I could not help remembering that I was listening to the Prime Minister of the Crown, to whom I was an entire stranger, and who knew nothing of my discretion and sense of responsibility. As if we had been confidential chums all our lives, he gave me, with apparently the greatest abandon and the utmost veracity, inside views of the famous ‘conflict’ period between the Crown and the Prussian Parliament when, seeing the war with Austria inevitably coming, he had without legislative authorization spent millions upon millions of the public funds upon the army in preparation for the great crisis.
Throughout his conversation Bismarck invariably spoke of the King as “der alte Herr” — “the old gentleman” or “the old master.” He told anecdotes about him that made Mr. Schurz stare, and often spoke of him “in a tone of familiar freedom which smacked of anything but reverential respect.”
He told how, his patience tried to the utmost, he would go to the King and ask for the removal of some rusty official so that his place might be filled with a more efficient person.
“The old gentleman, melting with pity, would say: ‘Oh! he has so long been a faithful servant of the State, would it not be cruel to cast him aside like a squeezed-out orange? No, I cannot do it.’
“And there,” said Bismarck, “there we are.”
Mr. Schurz ventured to suggest that an offer to resign might bring the King to terms.
“Oh!” said Bismarck, “I've tried that so often, too often, perhaps, to make it impressive. What do you think happens when I offer my resignation? My old gentleman begins to sob and cry — he actually sheds tears — and says, ‘Now you want to leave me, too?’ Now what can I do when I see him shed tears — what in the world can I do?”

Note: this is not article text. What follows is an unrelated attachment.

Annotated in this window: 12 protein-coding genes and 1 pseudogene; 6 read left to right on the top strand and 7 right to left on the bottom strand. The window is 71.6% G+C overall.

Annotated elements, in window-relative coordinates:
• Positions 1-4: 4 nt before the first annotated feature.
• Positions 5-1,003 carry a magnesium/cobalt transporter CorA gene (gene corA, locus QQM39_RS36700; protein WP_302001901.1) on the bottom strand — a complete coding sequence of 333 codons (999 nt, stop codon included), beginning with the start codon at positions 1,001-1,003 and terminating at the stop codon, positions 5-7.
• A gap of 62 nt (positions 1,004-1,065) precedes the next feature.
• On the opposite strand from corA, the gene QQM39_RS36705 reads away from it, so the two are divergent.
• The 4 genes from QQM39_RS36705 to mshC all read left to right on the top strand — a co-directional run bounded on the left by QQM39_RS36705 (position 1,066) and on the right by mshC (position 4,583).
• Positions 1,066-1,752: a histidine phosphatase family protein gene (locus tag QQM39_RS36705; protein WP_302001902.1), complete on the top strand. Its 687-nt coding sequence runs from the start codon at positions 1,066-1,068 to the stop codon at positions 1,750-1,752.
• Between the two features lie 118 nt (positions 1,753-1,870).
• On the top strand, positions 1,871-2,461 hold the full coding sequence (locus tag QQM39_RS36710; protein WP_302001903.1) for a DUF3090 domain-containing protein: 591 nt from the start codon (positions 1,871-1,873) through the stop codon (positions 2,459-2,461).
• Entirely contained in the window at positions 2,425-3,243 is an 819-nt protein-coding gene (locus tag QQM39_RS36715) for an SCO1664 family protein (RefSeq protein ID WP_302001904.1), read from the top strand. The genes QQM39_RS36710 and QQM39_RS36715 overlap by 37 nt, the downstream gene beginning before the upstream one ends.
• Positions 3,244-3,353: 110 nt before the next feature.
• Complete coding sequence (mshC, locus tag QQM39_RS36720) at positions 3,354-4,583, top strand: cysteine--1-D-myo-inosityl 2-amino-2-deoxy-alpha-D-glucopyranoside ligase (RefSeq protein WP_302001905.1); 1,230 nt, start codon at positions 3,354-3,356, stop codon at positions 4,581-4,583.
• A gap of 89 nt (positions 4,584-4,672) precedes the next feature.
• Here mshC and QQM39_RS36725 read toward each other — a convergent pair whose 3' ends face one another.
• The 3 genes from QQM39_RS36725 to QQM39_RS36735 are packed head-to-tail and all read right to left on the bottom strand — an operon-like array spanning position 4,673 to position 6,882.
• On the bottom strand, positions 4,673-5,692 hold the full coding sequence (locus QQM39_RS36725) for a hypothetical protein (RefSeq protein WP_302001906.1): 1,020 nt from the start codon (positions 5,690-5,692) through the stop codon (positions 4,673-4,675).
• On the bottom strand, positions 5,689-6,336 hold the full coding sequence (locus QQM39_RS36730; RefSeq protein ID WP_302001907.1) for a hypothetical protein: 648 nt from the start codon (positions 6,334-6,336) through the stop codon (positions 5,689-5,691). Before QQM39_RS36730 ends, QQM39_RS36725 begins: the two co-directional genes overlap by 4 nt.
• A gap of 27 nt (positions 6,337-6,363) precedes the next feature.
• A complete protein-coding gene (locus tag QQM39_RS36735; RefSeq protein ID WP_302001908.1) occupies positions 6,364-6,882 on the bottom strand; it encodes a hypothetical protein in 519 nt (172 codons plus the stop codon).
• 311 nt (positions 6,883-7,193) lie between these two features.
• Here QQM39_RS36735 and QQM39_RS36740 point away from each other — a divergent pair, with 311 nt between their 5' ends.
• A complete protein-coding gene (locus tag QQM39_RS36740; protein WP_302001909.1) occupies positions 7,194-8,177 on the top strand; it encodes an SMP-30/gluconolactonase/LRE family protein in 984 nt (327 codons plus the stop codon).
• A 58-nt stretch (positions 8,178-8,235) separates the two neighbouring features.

Among the Bismarck stories Mr. Schurz recalls is one relating to the great Gen. Moltke. It is the story of an anxious moment during a battle of the Austrian war, and runs like this:
Things began to look ominous. I confess I felt not a little nervous. I looked at Moltke, who sat quietly on his horse and did not seem to be disturbed by what was going on around us. I thought I would test whether he was really as calm as he appeared. I rode up to him and asked him whether I might offer him a cigar, as I noticed Moltke was not smoking. He replied that he would be glad if I had one to spare. I presented to him my open case, in which were only two cigars, one very good Havana and the other of rather poor quality. Moltke looked at them, and even handled them with great attention, in order to ascertain their relative value, and then, with slow deliberation chose the Havana.
“Very good,” he said composedly.
This reassured me very much. I thought if Moltke can bestow so much time and attention upon the choice between two cigars things cannot be so bad. Indeed, a few minutes later we heard the Crown Prince's guns, we observed the unsteady and confused movements of the Austrian positions, and the battle was won.
Bismarck enjoyed his evening with Mr. Schurz so much that he bade him come to dinner the next day, and when it was over the great pipe was lighted again and another conversation began, which lasted until long after midnight. In this conversation Bismarck discussed with Mr. Schurz the political, social, and business life of America. “I am not a democrat,” said the Chancellor in the course of this conversation. “I am not a democrat and cannot be. I was born an aristocrat and brought up an aristocrat. To tell you the truth, there was something in me that made me instinctively sympathize with the slaveholders as the aristocratic party in your civil war.
“But,” he added with earnest emphasis, “this vague sympathy did not in the least affect my views as to the policy to be followed by our Government with regard to the United States. Prussia is and will steadily be, by tradition as well as by well-understood interests, the firm friend of your Republic, notwithstanding her monarchical and aristocratic sympathies. You may always count upon that.”
|This work is in the public domain in the United States because it was published before January 1, 1923. It may be copyrighted outside the U.S. (see Help:Public domain).|
- Facsimile at query.nytimes.com